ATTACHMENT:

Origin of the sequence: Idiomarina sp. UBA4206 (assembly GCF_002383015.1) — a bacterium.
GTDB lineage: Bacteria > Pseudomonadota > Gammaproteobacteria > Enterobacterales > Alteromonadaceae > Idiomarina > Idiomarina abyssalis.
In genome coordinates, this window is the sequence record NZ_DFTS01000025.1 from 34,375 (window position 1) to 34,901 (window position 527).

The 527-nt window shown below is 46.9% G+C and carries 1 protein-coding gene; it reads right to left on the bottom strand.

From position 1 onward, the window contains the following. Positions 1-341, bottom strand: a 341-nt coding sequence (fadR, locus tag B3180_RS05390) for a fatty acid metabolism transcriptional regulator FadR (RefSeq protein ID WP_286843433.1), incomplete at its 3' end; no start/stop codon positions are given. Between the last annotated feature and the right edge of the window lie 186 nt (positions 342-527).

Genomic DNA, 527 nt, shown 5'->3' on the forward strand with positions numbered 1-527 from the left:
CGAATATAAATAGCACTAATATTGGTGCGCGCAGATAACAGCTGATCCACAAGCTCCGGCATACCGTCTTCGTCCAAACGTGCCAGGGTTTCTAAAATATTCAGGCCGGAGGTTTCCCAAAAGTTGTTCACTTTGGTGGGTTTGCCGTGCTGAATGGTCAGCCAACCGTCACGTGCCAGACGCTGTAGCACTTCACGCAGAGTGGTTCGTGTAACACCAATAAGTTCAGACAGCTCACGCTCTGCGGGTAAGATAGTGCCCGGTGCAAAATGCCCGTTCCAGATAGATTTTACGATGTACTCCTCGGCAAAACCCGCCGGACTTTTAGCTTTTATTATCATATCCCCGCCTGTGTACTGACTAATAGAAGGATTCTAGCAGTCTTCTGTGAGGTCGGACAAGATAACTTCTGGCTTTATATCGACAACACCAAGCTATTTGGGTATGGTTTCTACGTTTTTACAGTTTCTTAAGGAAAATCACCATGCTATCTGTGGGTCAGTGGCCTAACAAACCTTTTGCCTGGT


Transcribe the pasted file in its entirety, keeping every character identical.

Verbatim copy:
Origin of the sequence: Idiomarina sp. UBA4206 (assembly GCF_002383015.1) — a bacterium.
GTDB lineage: Bacteria > Pseudomonadota > Gammaproteobacteria > Enterobacterales > Alteromonadaceae > Idiomarina > Idiomarina abyssalis.
In genome coordinates, this window is the sequence record NZ_DFTS01000025.1 from 34,375 (window position 1) to 34,901 (window position 527).

The 527-nt window shown below is 46.9% G+C and carries 1 protein-coding gene; it reads right to left on the bottom strand.

From position 1 onward, the window contains the following. Positions 1-341, bottom strand: a 341-nt coding sequence (fadR, locus tag B3180_RS05390) for a fatty acid metabolism transcriptional regulator FadR (RefSeq protein ID WP_286843433.1), incomplete at its 3' end; no start/stop codon positions are given. Between the last annotated feature and the right edge of the window lie 186 nt (positions 342-527).

Genomic DNA, 527 nt, shown 5'->3' on the forward strand with positions numbered 1-527 from the left:
CGAATATAAATAGCACTAATATTGGTGCGCGCAGATAACAGCTGATCCACAAGCTCCGGCATACCGTCTTCGTCCAAACGTGCCAGGGTTTCTAAAATATTCAGGCCGGAGGTTTCCCAAAAGTTGTTCACTTTGGTGGGTTTGCCGTGCTGAATGGTCAGCCAACCGTCACGTGCCAGACGCTGTAGCACTTCACGCAGAGTGGTTCGTGTAACACCAATAAGTTCAGACAGCTCACGCTCTGCGGGTAAGATAGTGCCCGGTGCAAAATGCCCGTTCCAGATAGATTTTACGATGTACTCCTCGGCAAAACCCGCCGGACTTTTAGCTTTTATTATCATATCCCCGCCTGTGTACTGACTAATAGAAGGATTCTAGCAGTCTTCTGTGAGGTCGGACAAGATAACTTCTGGCTTTATATCGACAACACCAAGCTATTTGGGTATGGTTTCTACGTTTTTACAGTTTCTTAAGGAAAATCACCATGCTATCTGTGGGTCAGTGGCCTAACAAACCTTTTGCCTGGT